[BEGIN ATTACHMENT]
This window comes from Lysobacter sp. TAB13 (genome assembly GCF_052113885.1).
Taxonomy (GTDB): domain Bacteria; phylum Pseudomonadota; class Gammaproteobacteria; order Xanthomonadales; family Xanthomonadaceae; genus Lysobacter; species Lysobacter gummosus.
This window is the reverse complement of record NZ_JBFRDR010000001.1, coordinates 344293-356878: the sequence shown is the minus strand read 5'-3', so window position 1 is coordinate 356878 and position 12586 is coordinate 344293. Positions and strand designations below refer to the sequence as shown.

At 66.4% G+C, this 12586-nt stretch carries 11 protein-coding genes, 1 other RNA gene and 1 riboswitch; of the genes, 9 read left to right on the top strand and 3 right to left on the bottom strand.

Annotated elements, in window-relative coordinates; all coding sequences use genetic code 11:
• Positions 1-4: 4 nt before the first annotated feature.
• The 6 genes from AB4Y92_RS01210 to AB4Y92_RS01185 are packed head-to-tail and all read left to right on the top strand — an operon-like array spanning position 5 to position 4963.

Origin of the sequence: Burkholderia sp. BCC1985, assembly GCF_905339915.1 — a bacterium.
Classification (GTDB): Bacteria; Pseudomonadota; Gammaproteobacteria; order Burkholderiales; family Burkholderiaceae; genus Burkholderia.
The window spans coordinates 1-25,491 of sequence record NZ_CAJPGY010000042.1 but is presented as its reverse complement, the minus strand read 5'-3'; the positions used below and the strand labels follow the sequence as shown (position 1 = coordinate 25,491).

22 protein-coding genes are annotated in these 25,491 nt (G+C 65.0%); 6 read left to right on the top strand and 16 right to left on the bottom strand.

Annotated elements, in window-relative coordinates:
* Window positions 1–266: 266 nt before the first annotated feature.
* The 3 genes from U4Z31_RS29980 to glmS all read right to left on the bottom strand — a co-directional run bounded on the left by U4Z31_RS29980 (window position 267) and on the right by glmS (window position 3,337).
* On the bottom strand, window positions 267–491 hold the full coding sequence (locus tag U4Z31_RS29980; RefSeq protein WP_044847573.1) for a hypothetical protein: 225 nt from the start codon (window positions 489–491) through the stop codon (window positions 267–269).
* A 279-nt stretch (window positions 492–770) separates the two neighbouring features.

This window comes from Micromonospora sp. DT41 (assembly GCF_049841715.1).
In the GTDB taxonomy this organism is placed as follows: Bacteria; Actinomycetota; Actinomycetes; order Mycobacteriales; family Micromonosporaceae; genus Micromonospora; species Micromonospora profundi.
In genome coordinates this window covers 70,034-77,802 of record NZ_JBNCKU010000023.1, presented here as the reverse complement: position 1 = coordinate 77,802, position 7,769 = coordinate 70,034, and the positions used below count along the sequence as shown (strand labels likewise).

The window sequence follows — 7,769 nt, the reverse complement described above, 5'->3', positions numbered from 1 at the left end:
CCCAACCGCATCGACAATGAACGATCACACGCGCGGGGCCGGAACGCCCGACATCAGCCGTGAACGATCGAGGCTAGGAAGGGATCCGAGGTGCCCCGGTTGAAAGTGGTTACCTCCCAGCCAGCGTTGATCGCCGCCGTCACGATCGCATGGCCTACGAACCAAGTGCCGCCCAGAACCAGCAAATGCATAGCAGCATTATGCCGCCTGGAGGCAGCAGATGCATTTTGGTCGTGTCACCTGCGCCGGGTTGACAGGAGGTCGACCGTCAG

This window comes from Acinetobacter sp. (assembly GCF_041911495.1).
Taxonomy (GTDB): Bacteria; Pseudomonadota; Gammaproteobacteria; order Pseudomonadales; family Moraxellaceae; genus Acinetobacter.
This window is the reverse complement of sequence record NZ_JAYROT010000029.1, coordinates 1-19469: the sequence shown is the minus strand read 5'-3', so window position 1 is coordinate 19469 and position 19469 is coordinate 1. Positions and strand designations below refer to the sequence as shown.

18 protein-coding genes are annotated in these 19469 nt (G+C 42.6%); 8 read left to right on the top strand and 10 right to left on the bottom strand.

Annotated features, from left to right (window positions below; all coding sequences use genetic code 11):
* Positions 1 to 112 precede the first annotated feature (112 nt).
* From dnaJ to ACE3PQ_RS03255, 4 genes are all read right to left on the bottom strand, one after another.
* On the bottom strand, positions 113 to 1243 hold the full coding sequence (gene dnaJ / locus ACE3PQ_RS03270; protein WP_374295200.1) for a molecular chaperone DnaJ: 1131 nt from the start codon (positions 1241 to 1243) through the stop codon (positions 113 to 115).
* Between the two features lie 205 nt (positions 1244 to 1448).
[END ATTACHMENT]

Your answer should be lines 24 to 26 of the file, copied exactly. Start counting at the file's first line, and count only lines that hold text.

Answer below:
This window is the reverse complement of sequence record NZ_JAYROT010000029.1, coordinates 1-19469: the sequence shown is the minus strand read 5'-3', so window position 1 is coordinate 19469 and position 19469 is coordinate 1. Positions and strand designations below refer to the sequence as shown.

18 protein-coding genes are annotated in these 19469 nt (G+C 42.6%); 8 read left to right on the top strand and 10 right to left on the bottom strand.

Annotated features, from left to right (window positions below; all coding sequences use genetic code 11):